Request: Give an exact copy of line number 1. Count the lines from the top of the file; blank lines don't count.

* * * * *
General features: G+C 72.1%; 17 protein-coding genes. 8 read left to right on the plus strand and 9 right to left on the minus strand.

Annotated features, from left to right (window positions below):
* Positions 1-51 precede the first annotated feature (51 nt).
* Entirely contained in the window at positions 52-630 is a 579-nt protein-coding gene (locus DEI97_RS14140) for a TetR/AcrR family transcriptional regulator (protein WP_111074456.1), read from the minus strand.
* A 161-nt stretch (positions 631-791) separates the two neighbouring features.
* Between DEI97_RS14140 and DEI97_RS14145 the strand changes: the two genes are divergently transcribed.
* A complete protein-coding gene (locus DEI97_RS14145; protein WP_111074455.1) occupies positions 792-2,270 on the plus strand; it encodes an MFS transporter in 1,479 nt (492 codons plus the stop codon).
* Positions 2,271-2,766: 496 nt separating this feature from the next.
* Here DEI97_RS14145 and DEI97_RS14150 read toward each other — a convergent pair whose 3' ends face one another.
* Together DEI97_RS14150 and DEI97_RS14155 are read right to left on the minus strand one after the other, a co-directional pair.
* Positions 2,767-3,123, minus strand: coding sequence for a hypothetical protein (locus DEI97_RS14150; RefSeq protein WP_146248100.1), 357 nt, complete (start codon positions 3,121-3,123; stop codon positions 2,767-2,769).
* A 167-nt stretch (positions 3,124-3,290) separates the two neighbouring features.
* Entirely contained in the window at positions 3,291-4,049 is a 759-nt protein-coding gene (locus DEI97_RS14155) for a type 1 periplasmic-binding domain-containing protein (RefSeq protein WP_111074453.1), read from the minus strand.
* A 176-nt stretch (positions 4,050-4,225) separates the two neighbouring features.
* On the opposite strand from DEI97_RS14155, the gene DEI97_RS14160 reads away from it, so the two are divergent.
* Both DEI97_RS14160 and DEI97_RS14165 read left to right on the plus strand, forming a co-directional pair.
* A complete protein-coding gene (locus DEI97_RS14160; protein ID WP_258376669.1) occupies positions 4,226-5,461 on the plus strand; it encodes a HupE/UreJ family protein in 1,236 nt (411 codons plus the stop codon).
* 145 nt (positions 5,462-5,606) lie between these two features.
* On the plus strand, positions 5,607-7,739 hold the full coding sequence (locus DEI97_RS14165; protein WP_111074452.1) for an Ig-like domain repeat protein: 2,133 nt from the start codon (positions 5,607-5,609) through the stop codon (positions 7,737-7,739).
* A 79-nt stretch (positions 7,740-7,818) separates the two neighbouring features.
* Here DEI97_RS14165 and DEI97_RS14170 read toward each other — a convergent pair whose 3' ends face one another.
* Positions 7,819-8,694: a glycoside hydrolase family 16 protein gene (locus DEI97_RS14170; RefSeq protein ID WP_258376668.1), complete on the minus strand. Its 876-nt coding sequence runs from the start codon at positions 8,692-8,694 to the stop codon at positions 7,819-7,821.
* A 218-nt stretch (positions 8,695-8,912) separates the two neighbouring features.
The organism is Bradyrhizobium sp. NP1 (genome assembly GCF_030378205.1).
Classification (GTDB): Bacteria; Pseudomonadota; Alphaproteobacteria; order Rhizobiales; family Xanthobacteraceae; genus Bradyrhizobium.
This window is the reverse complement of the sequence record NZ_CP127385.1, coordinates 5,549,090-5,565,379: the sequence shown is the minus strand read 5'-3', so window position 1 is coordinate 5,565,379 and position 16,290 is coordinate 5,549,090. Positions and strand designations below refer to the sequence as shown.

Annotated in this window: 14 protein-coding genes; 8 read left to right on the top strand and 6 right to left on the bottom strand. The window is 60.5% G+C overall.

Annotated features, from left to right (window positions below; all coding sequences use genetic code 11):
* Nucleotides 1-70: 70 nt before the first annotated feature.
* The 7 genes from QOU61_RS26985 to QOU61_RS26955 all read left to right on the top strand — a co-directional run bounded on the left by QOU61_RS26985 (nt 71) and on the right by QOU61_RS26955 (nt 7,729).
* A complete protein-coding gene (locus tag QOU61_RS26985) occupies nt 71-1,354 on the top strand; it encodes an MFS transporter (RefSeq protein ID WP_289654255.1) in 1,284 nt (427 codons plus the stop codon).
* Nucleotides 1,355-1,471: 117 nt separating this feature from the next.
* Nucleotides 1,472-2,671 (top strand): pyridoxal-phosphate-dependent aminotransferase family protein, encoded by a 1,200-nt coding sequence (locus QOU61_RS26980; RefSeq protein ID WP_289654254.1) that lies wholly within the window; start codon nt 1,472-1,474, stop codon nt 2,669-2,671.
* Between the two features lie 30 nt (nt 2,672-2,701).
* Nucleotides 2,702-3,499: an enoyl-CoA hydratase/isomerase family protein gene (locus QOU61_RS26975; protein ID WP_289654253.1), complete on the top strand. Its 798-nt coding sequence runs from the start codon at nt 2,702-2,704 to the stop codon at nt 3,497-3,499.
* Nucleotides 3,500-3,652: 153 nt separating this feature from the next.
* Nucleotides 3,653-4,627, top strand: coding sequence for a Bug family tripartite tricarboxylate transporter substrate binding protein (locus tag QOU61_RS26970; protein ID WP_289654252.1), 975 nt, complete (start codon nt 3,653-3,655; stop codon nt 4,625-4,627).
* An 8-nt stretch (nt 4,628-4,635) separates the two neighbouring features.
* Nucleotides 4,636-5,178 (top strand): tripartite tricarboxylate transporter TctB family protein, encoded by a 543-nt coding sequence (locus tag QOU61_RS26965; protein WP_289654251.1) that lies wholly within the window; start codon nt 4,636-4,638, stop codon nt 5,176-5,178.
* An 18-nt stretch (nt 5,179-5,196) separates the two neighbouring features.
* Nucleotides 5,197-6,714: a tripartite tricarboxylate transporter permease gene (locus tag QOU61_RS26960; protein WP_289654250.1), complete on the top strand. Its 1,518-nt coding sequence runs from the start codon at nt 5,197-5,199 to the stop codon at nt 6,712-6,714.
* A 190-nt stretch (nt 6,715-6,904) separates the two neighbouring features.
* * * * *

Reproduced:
General features: G+C 72.1%; 17 protein-coding genes. 8 read left to right on the plus strand and 9 right to left on the minus strand.